Helmet cheek-piece from the Staffordshire Hoard

Helmet cheek-piece from the Staffordshire Hoard

Leslie Webster substantially agreed with Guy, but added a few very useful points. The first of these was that, since we can now say that the fragments of helmet in the Hoard don’t add up to one complete helmet, or even part of only one helmet, but bits of several, it is likely that the Hoard was only part of a larger assemblage, so that we need to keep the phases of accumulation, selection and deposition rigorously separated in our interpretation. My explanation really only covers accumulation. She also noted that (unlike Sutton Hoo!) almost all of the metalwork was of English origin. Dating of any of the individual objects is practically impossible; furthermore, the variation in the possibilities of dating them means that another possible source of variation, geographical origin, is smoothed out to invisibility. To put that another way, if two contemporary pieces of ornament differ because they were made one in Middle Anglia and one in the kingdom of the Hwicce, for example, but we don’t know that they’re contemporary, we are as likely to attribute the variation to development over time as to geographic separation. (This is why stylistic dating is so rubbish.) And when we add into that the problem that individual metalworkers at this standard were probably highly mobile… we’re just never going to know for sure. Much of the silver looks less military than the gold: there are for example quite a lot of things that seem to be cup-mounts. She agreed that the Hoard is definably male and almost entirely secular, however, and though I make her presentation sound substantially negative because of the dating impossibility, there was a wealth of snippets of observed information that possibly no-one else could have given us.

The inscribed gold strip from the Staffordshire Hoard

The inscribed gold strip from the Staffordshire Hoard

Lastly David Ganz (for it was he!) spoke carefully about the script on the metal strip that is the sole textual component of the Hoard. He also revealed one thing that I hadn’t spotted before, which is that the strip is inscribed on both sides (as witness above), but the other side appears merely to be a botched attempt at the same inscription as on the side we had already seen, so he suspects that this tells us that it was stuck fully down to something so that the mistake was invisible. He also told us (and few people could say so more authoritatively) that the text chosen, from Numbers, is not one that attracted very much interest from medieval commentators, unlike a similar one from Psalm 67 (as the Vulgate numbers it; you may, as I did, find it as Psalm 68 in your translation), so that the script as we have it is an odd choice. It does however crop up in the Life of Guthlac, which is of course almost the only Mercian text we have that isn’t a charter, and would presumably have been available to many from the liturgy. The orthography, he said, is unparalleled, suggesting that no actual text was available to copy from: someone who knew the text must have told it to the smith or the smith remembered it himself. As to its date, he would say no more than seventh-century, perhaps best paralleled by manuscripts from the latter part of that century (not least the Cathach of Columba) and Welsh inscriptions, but even that is enough to help decide between the widely-separated dates given by Michelle Brown and Elizabeth Okasha, the latter of which pushed the strip far later than we suppose anything else in the Hoard to have been, however wide its date-range may be. He lastly pointed out that the text itself is written in the body of a beast which forms the strip, which may indicate the banishment of the Devil by the incantation.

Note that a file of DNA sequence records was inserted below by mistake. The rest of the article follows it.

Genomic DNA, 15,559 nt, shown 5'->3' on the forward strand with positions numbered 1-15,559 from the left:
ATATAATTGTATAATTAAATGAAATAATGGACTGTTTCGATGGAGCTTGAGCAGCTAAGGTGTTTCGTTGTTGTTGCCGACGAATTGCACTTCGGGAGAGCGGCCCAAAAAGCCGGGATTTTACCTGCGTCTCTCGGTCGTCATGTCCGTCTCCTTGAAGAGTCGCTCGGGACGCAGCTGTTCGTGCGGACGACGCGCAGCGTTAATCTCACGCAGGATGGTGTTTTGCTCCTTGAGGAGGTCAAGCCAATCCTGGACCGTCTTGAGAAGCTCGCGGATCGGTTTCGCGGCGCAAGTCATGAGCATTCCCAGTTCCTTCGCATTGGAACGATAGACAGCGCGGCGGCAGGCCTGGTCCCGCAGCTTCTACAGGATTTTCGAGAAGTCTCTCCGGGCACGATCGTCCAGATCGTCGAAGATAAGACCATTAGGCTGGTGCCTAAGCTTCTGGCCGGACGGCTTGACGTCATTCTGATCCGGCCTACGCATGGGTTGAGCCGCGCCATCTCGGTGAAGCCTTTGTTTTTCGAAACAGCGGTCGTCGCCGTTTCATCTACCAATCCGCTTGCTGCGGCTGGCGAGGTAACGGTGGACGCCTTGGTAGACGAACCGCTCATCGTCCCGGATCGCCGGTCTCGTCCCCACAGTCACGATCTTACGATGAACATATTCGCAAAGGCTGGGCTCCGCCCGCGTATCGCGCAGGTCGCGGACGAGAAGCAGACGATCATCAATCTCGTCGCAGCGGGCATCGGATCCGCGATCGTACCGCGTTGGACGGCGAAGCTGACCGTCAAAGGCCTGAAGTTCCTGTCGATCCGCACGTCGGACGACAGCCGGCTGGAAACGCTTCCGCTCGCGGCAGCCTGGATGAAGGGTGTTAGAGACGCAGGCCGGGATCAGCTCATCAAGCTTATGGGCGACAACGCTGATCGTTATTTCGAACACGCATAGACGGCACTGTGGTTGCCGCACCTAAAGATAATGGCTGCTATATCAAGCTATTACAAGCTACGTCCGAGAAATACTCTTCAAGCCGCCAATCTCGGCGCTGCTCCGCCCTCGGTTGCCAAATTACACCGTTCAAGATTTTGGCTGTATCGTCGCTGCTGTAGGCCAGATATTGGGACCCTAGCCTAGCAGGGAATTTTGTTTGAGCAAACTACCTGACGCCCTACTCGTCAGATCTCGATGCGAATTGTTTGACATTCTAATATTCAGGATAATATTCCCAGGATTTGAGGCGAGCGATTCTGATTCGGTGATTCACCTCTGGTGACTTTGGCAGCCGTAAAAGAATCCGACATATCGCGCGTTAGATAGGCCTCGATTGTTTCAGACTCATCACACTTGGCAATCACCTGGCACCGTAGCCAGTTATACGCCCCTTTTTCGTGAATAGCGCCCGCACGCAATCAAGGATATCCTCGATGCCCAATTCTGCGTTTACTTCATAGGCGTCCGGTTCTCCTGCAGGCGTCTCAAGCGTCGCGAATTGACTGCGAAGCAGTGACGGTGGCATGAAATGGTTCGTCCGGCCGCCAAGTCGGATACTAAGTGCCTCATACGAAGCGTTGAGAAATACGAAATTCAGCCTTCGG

Obligatory pseudo-hoard photograph of material from the Staffordshire Hoard

Obligatory pseudo-hoard photograph of material (including the above pieces) from the Hoard